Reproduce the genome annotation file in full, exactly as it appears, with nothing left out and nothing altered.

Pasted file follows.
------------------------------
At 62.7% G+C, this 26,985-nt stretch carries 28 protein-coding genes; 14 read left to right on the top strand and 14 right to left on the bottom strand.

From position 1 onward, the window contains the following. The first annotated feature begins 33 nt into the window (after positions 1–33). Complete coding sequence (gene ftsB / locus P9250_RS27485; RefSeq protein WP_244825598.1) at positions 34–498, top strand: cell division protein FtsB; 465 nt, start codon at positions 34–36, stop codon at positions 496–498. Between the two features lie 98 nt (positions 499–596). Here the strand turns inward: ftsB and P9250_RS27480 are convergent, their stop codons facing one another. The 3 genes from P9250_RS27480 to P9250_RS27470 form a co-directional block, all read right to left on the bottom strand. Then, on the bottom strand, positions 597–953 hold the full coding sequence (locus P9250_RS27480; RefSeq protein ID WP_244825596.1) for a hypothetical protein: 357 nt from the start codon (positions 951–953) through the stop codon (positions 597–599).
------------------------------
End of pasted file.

At 62.7% G+C, this 26,985-nt stretch carries 28 protein-coding genes; 14 read left to right on the top strand and 14 right to left on the bottom strand.

From position 1 onward, the window contains the following. The first annotated feature begins 33 nt into the window (after positions 1–33). Complete coding sequence (gene ftsB / locus P9250_RS27485; RefSeq protein WP_244825598.1) at positions 34–498, top strand: cell division protein FtsB; 465 nt, start codon at positions 34–36, stop codon at positions 496–498. Between the two features lie 98 nt (positions 499–596). Here the strand turns inward: ftsB and P9250_RS27480 are convergent, their stop codons facing one another. The 3 genes from P9250_RS27480 to P9250_RS27470 form a co-directional block, all read right to left on the bottom strand. Then, on the bottom strand, positions 597–953 hold the full coding sequence (locus P9250_RS27480; RefSeq protein ID WP_244825596.1) for a hypothetical protein: 357 nt from the start codon (positions 951–953) through the stop codon (positions 597–599).